Astronomers Presented An Algorithm Which Computes N-point Correlation Functions Faster Than Any (Cosmology / Instrumentation)

Ever wanted to do cosmology from the four-point or the five-point function? Oliver Philcox and colleagues introduced a new estimator which computes the N-point galaxy correlation functions of Ng galaxies in O(Ng^2) time, *far* faster than the naive O(Ng^N) scaling!

𝑁-point correlation functions (NPCFs), or their Fourier-space counterparts, the polyspectra, are amongst the most powerful tools in the survey analyst’s workshop. These encode the statistical properties of the galaxy overdensity field at sets of 𝑁 positions, and may be compared to data to give constraints on properties such as the Universe’s expansion rate and composition.

Most inflationary theories predict density fluctuations in the early Universe to follow Gaussian statistics; in this case all the information is contained within the two-point correlation function (2PCF), or, equivalently, the power spectrum. For a homogeneous and isotropic Universe, both are simple functions of one variable, and have been the subject of almost all galaxy survey analyses to date.

The late-time Universe is far from Gaussian. Statistics beyond the 2PCF are of importance since the bulk motion of matter in structure formation causes a cascade of information from the 2PCF to higher-order statistics, such as the three- and four-point functions (3PCF and 4PCF).

“Correlation functions form the cornerstone of modern cosmology, and their efficient computation is a task of utmost importance for the analysis of current and future galaxy surveys.”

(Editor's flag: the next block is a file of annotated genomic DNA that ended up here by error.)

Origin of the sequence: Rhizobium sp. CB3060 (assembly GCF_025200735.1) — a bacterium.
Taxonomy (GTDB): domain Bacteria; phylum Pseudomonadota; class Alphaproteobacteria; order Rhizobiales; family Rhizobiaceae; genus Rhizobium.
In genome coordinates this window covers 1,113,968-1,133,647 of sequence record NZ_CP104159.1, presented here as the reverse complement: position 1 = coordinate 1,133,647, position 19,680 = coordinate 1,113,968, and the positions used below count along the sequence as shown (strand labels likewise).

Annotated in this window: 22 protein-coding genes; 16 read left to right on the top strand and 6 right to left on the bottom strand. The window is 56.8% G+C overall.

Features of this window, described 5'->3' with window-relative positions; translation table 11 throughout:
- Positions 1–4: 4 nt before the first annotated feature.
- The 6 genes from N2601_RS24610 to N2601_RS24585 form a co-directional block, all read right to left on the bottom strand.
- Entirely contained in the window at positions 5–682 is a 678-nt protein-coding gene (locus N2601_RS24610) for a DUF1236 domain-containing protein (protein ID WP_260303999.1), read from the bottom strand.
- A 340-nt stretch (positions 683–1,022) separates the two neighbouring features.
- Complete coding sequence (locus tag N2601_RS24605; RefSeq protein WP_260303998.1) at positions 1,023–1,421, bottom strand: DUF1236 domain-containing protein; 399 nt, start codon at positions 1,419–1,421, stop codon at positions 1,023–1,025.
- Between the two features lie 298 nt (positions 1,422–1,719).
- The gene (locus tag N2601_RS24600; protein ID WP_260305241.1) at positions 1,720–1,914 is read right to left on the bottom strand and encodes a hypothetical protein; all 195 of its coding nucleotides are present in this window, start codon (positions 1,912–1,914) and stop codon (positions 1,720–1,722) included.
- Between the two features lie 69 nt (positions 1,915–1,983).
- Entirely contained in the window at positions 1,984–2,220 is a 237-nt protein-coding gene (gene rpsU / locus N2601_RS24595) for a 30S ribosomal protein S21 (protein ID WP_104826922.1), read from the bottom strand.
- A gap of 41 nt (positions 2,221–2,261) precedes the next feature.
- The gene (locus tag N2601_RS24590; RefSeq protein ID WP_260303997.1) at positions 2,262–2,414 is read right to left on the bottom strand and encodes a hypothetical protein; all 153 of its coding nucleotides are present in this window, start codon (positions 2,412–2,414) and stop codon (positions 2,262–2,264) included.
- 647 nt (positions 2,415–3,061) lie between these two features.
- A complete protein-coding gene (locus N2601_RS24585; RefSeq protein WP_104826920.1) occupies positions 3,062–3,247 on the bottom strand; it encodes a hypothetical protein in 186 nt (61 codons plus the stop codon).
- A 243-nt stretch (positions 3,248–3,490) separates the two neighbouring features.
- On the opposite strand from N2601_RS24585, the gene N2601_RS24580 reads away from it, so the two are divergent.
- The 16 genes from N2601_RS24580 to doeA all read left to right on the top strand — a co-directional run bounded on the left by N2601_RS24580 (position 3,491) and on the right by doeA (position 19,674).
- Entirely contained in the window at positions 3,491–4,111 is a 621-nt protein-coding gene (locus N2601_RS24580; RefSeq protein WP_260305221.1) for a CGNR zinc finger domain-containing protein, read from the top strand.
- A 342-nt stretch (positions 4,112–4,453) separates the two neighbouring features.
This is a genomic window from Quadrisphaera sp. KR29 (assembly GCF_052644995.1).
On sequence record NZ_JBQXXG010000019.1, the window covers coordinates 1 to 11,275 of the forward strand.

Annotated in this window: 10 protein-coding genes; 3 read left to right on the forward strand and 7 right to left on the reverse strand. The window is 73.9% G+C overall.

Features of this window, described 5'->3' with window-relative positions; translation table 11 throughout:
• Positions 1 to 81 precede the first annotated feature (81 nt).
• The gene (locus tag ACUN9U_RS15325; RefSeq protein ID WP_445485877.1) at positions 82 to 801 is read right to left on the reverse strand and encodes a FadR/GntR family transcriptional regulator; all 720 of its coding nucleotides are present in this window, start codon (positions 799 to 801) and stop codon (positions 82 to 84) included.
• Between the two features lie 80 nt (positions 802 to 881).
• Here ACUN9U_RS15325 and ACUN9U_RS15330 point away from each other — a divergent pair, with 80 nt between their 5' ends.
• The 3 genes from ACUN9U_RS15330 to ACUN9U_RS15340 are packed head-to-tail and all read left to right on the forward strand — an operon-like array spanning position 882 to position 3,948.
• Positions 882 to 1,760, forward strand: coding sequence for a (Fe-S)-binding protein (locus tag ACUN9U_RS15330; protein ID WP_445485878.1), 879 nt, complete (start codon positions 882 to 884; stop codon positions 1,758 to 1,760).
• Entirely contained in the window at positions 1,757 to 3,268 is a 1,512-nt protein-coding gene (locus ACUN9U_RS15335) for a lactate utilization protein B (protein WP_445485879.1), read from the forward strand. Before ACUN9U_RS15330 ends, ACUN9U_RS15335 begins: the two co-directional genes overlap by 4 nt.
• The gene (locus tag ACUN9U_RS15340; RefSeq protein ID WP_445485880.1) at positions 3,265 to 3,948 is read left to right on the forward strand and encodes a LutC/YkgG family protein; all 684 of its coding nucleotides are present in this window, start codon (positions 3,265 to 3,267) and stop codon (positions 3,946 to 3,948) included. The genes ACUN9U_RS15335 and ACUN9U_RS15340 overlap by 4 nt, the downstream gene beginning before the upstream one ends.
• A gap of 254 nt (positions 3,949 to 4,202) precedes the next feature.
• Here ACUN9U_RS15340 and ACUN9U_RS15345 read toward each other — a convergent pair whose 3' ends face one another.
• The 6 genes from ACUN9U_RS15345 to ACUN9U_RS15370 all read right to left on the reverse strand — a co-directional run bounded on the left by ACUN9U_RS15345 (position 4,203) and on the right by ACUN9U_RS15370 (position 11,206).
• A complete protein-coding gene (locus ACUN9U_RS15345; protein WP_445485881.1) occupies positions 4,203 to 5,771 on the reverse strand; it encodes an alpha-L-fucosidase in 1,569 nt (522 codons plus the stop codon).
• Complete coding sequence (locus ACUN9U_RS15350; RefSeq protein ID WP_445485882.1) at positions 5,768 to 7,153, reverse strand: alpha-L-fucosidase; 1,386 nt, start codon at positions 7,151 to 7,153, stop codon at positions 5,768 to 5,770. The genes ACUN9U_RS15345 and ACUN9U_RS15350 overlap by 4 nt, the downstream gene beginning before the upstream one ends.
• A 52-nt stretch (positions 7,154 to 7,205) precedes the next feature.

Now, Oliver Philcox and colleagues presented a new estimator/algorithm for efficiently computing the N-point galaxy correlation functions of Ng galaxies in O(Ng^2) time, *far* faster than the naive O(Ng^N) scaling!

By decomposing the N-point correlation function (NPCF) into an angular basis composed of products of spherical harmonics, the estimator becomes *separable* in r1, r2, r3, etc. It can be computed as a weighted sum of *pairs* of galaxies, for any N.

© Oliver Philcox et al

The algorithm is included in their new code *encore*: https://github.com/oliverphilcox/encore

It is written in C++ and computes the 3PCF, 4PCF, 5 PCF and 6 PCF of a BOSS-like galaxy survey in ~ 100 CPU-hours, including applying corrections for the non-uniform survey geometry. It can also be run on a GPU!

Whilst the complexity is technically O(Ng^2), for N>3, they practically found computation-time to scale *linearly* with the number of galaxies unless the density is very large! Below figure is the measurement of a few 5PCF components:

© Oliver Philcox et al.

This will allow future surveys like Euclid, DESI, and Roman to include higher-point functions in their analyses, giving sharper constraints on cosmological parameters, and testing new physics such as parity-violation!

Featured image: Strong scaling of the encore code: dependence of runtime, 𝑇 , on the number of CPU cores on a single node for different test cases. Dashed lines indicate linear relationships, and are calibrated at the single-CPU time © Philcox et al.


Reference: Oliver H. E. Philcox, Zachary Slepian, Jiamin Hou, Craig Warner, Robert N. Cahn, Daniel J. Eisenstein, “ENCORE: Estimating Galaxy N-point Correlation Functions in O(N2g) Time”, Arxiv, pp. 1-24, 2021. https://arxiv.org/abs/2105.08722


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